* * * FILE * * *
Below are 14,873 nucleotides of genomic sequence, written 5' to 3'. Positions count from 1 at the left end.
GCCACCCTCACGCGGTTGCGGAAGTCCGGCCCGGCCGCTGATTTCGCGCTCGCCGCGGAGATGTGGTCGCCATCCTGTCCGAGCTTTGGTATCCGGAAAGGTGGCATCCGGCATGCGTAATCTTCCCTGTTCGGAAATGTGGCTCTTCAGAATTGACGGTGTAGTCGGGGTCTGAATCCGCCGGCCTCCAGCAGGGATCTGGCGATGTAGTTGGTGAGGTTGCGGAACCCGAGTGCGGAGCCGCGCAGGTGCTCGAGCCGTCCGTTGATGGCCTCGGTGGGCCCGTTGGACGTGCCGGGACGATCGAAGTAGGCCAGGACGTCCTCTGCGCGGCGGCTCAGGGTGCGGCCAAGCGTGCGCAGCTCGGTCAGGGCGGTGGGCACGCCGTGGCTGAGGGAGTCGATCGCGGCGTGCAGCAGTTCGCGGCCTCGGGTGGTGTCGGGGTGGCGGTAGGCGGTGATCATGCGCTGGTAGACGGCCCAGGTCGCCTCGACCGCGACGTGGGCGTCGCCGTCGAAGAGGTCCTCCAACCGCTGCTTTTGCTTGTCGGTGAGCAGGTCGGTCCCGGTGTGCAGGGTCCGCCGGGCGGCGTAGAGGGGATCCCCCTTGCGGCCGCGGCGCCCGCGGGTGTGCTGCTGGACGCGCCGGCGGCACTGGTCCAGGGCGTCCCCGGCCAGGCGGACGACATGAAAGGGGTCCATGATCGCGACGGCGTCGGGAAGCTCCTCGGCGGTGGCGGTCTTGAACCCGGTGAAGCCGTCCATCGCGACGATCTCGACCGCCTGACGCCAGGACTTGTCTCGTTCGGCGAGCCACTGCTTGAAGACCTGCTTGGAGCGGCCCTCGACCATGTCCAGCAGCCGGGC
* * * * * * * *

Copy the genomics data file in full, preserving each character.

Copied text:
Below are 14,873 nucleotides of genomic sequence, written 5' to 3'. Positions count from 1 at the left end.
GCCACCCTCACGCGGTTGCGGAAGTCCGGCCCGGCCGCTGATTTCGCGCTCGCCGCGGAGATGTGGTCGCCATCCTGTCCGAGCTTTGGTATCCGGAAAGGTGGCATCCGGCATGCGTAATCTTCCCTGTTCGGAAATGTGGCTCTTCAGAATTGACGGTGTAGTCGGGGTCTGAATCCGCCGGCCTCCAGCAGGGATCTGGCGATGTAGTTGGTGAGGTTGCGGAACCCGAGTGCGGAGCCGCGCAGGTGCTCGAGCCGTCCGTTGATGGCCTCGGTGGGCCCGTTGGACGTGCCGGGACGATCGAAGTAGGCCAGGACGTCCTCTGCGCGGCGGCTCAGGGTGCGGCCAAGCGTGCGCAGCTCGGTCAGGGCGGTGGGCACGCCGTGGCTGAGGGAGTCGATCGCGGCGTGCAGCAGTTCGCGGCCTCGGGTGGTGTCGGGGTGGCGGTAGGCGGTGATCATGCGCTGGTAGACGGCCCAGGTCGCCTCGACCGCGACGTGGGCGTCGCCGTCGAAGAGGTCCTCCAACCGCTGCTTTTGCTTGTCGGTGAGCAGGTCGGTCCCGGTGTGCAGGGTCCGCCGGGCGGCGTAGAGGGGATCCCCCTTGCGGCCGCGGCGCCCGCGGGTGTGCTGCTGGACGCGCCGGCGGCACTGGTCCAGGGCGTCCCCGGCCAGGCGGACGACATGAAAGGGGTCCATGATCGCGACGGCGTCGGGAAGCTCCTCGGCGGTGGCGGTCTTGAACCCGGTGAAGCCGTCCATCGCGACGATCTCGACCGCCTGACGCCAGGACTTGTCTCGTTCGGCGAGCCACTGCTTGAAGACCTGCTTGGAGCGGCCCTCGACCATGTCCAGCAGCCGGGC